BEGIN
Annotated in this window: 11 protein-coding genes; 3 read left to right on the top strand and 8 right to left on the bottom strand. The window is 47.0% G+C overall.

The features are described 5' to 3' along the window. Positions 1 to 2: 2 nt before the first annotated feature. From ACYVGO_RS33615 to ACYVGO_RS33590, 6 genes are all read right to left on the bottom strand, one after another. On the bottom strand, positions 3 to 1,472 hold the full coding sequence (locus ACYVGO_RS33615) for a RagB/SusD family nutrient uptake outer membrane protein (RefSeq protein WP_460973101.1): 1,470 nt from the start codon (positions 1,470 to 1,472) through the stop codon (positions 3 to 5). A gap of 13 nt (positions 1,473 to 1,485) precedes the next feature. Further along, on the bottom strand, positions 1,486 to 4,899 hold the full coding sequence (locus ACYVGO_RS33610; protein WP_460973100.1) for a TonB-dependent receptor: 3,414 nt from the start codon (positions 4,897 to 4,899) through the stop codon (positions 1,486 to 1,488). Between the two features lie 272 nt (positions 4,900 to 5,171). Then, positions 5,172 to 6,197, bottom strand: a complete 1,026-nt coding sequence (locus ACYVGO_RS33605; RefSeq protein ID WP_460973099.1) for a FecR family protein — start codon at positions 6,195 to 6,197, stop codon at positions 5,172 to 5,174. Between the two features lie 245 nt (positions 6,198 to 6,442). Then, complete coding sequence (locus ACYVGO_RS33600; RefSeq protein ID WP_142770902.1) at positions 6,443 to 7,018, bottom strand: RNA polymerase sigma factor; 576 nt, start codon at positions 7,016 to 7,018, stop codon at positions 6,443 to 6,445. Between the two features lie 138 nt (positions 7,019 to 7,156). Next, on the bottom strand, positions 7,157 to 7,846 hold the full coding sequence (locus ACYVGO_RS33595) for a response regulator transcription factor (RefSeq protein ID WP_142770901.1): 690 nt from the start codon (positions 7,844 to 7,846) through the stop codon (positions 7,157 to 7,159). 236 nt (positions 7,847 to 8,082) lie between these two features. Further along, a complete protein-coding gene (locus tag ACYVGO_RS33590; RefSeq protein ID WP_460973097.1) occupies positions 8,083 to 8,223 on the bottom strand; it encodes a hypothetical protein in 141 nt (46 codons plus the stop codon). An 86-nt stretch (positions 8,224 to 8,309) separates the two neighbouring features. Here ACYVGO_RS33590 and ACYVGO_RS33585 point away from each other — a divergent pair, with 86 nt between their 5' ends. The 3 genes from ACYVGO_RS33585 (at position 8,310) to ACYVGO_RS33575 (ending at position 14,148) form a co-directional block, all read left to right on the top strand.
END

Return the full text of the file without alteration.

Annotated in this window: 11 protein-coding genes; 3 read left to right on the top strand and 8 right to left on the bottom strand. The window is 47.0% G+C overall.

The features are described 5' to 3' along the window. Positions 1 to 2: 2 nt before the first annotated feature. From ACYVGO_RS33615 to ACYVGO_RS33590, 6 genes are all read right to left on the bottom strand, one after another. On the bottom strand, positions 3 to 1,472 hold the full coding sequence (locus ACYVGO_RS33615) for a RagB/SusD family nutrient uptake outer membrane protein (RefSeq protein WP_460973101.1): 1,470 nt from the start codon (positions 1,470 to 1,472) through the stop codon (positions 3 to 5). A gap of 13 nt (positions 1,473 to 1,485) precedes the next feature. Further along, on the bottom strand, positions 1,486 to 4,899 hold the full coding sequence (locus ACYVGO_RS33610; protein WP_460973100.1) for a TonB-dependent receptor: 3,414 nt from the start codon (positions 4,897 to 4,899) through the stop codon (positions 1,486 to 1,488). Between the two features lie 272 nt (positions 4,900 to 5,171). Then, positions 5,172 to 6,197, bottom strand: a complete 1,026-nt coding sequence (locus ACYVGO_RS33605; RefSeq protein ID WP_460973099.1) for a FecR family protein — start codon at positions 6,195 to 6,197, stop codon at positions 5,172 to 5,174. Between the two features lie 245 nt (positions 6,198 to 6,442). Then, complete coding sequence (locus ACYVGO_RS33600; RefSeq protein ID WP_142770902.1) at positions 6,443 to 7,018, bottom strand: RNA polymerase sigma factor; 576 nt, start codon at positions 7,016 to 7,018, stop codon at positions 6,443 to 6,445. Between the two features lie 138 nt (positions 7,019 to 7,156). Next, on the bottom strand, positions 7,157 to 7,846 hold the full coding sequence (locus ACYVGO_RS33595) for a response regulator transcription factor (RefSeq protein ID WP_142770901.1): 690 nt from the start codon (positions 7,844 to 7,846) through the stop codon (positions 7,157 to 7,159). 236 nt (positions 7,847 to 8,082) lie between these two features. Further along, a complete protein-coding gene (locus tag ACYVGO_RS33590; RefSeq protein ID WP_460973097.1) occupies positions 8,083 to 8,223 on the bottom strand; it encodes a hypothetical protein in 141 nt (46 codons plus the stop codon). An 86-nt stretch (positions 8,224 to 8,309) separates the two neighbouring features. Here ACYVGO_RS33590 and ACYVGO_RS33585 point away from each other — a divergent pair, with 86 nt between their 5' ends. The 3 genes from ACYVGO_RS33585 (at position 8,310) to ACYVGO_RS33575 (ending at position 14,148) form a co-directional block, all read left to right on the top strand.